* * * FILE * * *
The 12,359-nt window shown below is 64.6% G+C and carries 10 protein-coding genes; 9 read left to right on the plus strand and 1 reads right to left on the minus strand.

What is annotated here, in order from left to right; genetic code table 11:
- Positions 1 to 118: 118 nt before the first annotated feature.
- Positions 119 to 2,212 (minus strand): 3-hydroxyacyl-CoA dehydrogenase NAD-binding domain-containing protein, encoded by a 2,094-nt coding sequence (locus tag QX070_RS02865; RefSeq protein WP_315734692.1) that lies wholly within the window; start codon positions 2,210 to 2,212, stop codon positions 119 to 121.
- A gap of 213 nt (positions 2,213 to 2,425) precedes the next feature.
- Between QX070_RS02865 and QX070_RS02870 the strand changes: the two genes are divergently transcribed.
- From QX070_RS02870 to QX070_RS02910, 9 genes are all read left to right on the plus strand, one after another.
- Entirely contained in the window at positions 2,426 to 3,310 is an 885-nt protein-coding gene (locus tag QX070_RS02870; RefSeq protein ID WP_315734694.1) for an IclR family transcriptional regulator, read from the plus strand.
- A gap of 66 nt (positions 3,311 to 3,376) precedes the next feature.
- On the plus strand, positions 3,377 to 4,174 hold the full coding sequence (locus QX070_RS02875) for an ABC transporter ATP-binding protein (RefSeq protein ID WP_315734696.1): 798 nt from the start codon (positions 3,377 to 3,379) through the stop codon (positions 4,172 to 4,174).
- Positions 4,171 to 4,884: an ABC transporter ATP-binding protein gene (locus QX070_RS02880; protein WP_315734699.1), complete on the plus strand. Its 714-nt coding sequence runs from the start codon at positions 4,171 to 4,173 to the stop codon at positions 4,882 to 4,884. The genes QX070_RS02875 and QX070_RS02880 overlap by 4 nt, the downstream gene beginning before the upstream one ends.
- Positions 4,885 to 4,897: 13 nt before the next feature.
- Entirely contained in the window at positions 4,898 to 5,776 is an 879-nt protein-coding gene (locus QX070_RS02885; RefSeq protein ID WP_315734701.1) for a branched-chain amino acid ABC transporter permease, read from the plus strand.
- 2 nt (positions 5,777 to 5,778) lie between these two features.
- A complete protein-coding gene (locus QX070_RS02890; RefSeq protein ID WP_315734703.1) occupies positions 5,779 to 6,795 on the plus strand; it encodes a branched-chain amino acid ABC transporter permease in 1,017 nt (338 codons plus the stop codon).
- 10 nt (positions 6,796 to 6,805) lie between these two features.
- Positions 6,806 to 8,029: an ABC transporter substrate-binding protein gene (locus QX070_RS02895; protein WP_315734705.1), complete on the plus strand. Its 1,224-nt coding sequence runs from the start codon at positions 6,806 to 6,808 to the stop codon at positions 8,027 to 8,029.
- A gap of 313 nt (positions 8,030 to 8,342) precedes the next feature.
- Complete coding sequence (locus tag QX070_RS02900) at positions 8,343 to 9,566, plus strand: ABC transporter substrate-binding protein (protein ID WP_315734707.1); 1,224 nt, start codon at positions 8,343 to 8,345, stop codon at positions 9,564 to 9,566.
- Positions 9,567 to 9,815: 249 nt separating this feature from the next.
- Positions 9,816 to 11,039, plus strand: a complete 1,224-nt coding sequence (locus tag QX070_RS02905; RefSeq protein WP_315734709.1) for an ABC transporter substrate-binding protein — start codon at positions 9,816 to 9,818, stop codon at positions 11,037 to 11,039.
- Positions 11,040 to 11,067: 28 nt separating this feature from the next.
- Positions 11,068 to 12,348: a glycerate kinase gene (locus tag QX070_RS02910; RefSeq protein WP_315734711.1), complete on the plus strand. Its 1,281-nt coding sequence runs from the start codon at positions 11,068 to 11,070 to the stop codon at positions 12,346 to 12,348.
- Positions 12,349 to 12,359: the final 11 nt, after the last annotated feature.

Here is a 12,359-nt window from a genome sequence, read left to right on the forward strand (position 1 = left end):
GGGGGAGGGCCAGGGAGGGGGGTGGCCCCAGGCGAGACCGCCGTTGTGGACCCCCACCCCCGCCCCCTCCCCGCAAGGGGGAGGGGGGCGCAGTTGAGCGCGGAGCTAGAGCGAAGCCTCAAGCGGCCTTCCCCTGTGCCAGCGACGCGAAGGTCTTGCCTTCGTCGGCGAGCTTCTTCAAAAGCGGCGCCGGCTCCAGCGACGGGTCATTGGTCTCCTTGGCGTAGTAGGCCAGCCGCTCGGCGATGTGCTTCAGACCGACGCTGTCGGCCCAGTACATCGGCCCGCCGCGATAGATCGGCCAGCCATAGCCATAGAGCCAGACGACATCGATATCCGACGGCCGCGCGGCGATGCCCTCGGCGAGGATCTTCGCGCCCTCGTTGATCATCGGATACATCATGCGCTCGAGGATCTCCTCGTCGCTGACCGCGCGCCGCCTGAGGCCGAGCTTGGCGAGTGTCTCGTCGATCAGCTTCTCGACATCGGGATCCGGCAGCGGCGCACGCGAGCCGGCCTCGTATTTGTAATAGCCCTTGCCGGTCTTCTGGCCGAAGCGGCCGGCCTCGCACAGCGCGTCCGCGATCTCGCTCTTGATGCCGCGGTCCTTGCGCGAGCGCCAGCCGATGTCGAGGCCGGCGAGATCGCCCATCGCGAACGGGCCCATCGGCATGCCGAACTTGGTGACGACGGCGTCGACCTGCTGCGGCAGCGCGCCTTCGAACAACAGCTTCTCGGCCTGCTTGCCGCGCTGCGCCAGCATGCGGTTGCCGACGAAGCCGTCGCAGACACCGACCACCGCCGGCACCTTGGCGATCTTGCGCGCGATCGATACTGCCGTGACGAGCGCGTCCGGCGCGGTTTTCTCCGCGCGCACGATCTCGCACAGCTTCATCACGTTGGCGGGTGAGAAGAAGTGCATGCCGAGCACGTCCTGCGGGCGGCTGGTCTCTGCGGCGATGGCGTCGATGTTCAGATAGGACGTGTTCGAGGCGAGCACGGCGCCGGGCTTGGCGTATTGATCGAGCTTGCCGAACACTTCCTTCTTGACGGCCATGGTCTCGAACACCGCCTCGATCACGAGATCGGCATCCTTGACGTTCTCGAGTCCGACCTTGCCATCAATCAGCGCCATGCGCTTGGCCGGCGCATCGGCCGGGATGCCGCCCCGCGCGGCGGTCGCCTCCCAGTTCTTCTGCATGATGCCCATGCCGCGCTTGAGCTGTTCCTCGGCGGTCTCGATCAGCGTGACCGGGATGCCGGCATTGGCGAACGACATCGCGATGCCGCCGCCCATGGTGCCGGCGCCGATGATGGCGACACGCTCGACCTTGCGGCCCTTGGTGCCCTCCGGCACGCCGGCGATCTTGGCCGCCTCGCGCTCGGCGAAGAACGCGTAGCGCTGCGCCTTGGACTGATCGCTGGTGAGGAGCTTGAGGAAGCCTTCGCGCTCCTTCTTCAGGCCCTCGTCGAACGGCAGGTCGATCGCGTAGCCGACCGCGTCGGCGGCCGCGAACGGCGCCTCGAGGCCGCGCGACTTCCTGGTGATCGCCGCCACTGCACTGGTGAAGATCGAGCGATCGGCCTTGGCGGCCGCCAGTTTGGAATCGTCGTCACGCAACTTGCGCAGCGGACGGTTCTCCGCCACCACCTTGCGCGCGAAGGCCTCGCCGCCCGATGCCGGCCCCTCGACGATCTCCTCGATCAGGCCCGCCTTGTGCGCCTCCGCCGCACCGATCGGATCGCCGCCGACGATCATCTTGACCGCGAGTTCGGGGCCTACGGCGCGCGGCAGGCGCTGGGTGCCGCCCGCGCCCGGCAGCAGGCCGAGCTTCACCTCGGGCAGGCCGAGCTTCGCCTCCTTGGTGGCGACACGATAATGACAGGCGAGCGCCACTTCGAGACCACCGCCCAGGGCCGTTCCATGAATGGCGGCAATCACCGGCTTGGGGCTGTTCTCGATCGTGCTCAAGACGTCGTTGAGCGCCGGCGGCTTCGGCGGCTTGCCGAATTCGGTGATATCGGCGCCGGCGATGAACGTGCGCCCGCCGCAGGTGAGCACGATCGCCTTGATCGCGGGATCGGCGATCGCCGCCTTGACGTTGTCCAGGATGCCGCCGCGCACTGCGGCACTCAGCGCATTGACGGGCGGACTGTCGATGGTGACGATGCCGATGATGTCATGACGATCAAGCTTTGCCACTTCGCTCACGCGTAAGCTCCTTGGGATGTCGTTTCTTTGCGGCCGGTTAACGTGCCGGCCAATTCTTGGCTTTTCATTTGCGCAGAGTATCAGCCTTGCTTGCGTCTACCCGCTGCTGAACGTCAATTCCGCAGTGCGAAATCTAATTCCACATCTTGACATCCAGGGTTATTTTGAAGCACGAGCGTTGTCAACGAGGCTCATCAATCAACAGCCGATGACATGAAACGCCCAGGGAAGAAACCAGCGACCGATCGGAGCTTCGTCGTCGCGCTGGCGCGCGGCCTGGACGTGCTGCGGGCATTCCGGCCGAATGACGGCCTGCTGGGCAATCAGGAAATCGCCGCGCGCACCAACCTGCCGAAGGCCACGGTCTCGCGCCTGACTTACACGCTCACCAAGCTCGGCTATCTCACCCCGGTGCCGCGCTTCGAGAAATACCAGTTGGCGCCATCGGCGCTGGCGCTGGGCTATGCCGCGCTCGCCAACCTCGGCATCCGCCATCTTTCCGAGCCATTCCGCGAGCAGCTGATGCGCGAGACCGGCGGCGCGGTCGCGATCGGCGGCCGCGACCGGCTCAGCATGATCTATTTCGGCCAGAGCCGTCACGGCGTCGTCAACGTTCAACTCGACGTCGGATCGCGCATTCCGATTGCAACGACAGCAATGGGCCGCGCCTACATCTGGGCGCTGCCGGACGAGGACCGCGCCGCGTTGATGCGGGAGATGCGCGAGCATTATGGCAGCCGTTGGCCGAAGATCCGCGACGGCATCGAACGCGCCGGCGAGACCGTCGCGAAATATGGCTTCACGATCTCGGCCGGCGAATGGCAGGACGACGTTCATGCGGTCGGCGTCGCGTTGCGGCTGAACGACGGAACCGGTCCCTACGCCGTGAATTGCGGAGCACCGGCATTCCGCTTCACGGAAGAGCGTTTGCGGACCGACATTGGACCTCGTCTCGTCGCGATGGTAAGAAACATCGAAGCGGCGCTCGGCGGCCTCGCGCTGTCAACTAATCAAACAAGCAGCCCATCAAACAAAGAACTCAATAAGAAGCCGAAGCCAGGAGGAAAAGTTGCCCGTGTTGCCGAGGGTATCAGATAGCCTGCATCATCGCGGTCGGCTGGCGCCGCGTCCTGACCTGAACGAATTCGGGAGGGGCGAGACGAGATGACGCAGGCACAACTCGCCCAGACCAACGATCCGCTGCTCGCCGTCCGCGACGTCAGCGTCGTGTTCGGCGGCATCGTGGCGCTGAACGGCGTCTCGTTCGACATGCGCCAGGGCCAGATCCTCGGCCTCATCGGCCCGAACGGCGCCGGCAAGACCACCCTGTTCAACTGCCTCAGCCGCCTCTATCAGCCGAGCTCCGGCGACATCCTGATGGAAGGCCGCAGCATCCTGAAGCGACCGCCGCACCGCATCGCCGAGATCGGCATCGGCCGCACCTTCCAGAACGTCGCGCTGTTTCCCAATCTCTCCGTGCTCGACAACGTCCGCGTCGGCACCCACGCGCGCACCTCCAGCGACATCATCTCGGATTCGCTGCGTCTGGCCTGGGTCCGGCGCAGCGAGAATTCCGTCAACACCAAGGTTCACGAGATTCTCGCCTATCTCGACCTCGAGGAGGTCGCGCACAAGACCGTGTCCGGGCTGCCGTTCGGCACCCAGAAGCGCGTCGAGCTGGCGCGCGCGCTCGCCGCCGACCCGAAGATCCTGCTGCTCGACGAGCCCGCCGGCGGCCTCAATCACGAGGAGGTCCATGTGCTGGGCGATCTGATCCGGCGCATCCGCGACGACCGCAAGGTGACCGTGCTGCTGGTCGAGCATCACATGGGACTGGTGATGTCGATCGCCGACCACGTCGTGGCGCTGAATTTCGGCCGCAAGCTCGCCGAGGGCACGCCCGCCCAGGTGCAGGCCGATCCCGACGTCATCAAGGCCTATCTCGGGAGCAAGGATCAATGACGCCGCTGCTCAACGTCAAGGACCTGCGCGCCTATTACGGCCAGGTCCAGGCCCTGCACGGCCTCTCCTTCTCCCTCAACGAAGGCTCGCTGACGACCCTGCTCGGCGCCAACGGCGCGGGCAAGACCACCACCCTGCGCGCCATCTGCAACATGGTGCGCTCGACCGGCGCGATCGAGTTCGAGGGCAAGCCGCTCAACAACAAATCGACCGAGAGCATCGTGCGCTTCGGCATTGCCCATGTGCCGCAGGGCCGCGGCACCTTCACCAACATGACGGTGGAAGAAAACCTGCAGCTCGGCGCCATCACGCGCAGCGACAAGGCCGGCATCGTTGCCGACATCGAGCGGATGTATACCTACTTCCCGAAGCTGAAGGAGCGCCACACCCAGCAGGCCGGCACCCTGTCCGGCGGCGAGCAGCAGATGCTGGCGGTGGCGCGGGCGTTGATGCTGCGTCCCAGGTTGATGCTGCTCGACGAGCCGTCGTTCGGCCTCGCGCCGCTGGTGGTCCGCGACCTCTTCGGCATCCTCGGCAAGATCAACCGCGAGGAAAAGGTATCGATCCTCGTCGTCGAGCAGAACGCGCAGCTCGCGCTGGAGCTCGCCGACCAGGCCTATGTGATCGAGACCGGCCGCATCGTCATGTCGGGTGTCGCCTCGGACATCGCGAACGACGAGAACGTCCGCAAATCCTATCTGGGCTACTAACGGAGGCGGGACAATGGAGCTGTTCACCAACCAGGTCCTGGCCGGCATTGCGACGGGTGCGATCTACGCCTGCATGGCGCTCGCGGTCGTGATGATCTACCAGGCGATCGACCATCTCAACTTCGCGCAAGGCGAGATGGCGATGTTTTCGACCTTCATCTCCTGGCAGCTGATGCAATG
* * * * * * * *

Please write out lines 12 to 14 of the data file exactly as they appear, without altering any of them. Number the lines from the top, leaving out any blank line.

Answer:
- Positions 4,885 to 4,897: 13 nt before the next feature.
- Entirely contained in the window at positions 4,898 to 5,776 is an 879-nt protein-coding gene (locus QX070_RS02885; RefSeq protein ID WP_315734701.1) for a branched-chain amino acid ABC transporter permease, read from the plus strand.
- 2 nt (positions 5,777 to 5,778) lie between these two features.